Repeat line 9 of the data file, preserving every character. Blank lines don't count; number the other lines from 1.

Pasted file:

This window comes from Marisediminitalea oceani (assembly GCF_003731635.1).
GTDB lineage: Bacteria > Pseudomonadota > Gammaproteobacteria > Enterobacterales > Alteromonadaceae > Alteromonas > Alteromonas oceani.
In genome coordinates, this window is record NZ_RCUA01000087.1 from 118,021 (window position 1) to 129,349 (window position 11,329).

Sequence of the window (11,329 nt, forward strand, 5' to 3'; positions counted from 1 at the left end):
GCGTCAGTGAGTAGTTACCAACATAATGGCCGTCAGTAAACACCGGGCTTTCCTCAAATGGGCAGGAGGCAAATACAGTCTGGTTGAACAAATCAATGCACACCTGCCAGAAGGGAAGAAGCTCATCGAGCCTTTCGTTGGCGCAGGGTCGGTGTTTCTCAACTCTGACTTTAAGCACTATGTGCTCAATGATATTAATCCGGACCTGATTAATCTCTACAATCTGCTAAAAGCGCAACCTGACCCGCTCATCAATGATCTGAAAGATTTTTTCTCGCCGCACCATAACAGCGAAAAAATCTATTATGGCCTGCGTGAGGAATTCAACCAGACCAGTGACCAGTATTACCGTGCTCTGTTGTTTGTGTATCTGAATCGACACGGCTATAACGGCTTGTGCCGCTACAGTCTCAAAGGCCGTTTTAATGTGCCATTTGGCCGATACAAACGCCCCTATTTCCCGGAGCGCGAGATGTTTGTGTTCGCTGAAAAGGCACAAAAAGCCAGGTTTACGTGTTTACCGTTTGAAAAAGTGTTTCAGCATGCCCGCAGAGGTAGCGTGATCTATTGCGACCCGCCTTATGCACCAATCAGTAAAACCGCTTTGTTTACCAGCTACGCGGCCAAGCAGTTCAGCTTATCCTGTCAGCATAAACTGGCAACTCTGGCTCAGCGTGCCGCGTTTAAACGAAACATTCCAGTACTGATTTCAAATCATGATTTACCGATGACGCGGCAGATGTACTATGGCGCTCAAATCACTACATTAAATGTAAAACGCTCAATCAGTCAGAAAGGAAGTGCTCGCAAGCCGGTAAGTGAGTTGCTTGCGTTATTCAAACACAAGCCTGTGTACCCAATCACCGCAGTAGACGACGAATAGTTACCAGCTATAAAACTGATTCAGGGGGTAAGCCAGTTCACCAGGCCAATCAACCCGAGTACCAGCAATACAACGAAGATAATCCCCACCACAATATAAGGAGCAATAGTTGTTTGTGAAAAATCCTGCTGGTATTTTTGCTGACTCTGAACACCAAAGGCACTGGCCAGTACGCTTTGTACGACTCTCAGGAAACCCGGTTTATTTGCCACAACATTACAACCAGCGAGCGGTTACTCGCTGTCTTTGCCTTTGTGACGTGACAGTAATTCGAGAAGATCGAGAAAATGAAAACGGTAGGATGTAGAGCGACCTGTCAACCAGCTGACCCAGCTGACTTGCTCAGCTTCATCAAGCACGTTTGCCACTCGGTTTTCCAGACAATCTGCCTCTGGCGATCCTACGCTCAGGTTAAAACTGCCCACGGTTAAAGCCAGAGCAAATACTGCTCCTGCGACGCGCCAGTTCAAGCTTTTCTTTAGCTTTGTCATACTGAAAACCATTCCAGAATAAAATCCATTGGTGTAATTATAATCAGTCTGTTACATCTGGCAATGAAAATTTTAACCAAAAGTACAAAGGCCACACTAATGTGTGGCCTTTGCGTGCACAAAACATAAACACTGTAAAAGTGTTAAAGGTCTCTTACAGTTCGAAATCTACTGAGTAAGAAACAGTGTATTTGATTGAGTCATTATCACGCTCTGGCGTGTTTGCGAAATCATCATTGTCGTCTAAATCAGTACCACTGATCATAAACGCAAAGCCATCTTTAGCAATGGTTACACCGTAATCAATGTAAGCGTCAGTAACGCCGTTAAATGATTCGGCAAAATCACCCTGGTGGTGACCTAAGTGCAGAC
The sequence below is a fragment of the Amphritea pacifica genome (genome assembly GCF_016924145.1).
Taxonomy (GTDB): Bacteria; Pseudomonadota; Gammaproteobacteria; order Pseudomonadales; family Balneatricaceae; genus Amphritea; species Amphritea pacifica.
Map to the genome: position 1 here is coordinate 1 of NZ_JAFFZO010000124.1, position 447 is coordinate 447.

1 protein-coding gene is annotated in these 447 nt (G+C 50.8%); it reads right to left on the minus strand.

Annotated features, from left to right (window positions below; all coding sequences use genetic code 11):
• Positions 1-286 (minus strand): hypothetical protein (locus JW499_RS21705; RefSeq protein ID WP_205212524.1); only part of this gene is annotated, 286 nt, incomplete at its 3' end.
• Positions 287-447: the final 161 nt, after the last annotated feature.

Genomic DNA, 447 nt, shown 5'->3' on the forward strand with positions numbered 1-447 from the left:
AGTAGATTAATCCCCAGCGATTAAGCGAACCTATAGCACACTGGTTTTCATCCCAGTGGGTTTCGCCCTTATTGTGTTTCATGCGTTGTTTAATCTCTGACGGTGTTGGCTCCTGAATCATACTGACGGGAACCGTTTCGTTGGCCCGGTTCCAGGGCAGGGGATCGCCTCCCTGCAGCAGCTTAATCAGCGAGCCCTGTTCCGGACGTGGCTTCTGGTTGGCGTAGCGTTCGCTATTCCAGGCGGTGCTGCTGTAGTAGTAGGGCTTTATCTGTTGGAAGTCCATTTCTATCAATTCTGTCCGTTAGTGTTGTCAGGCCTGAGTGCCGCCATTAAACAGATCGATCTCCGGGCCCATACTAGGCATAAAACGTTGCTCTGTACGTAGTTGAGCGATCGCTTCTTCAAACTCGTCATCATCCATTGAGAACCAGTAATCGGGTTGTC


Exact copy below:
1 protein-coding gene is annotated in these 447 nt (G+C 50.8%); it reads right to left on the minus strand.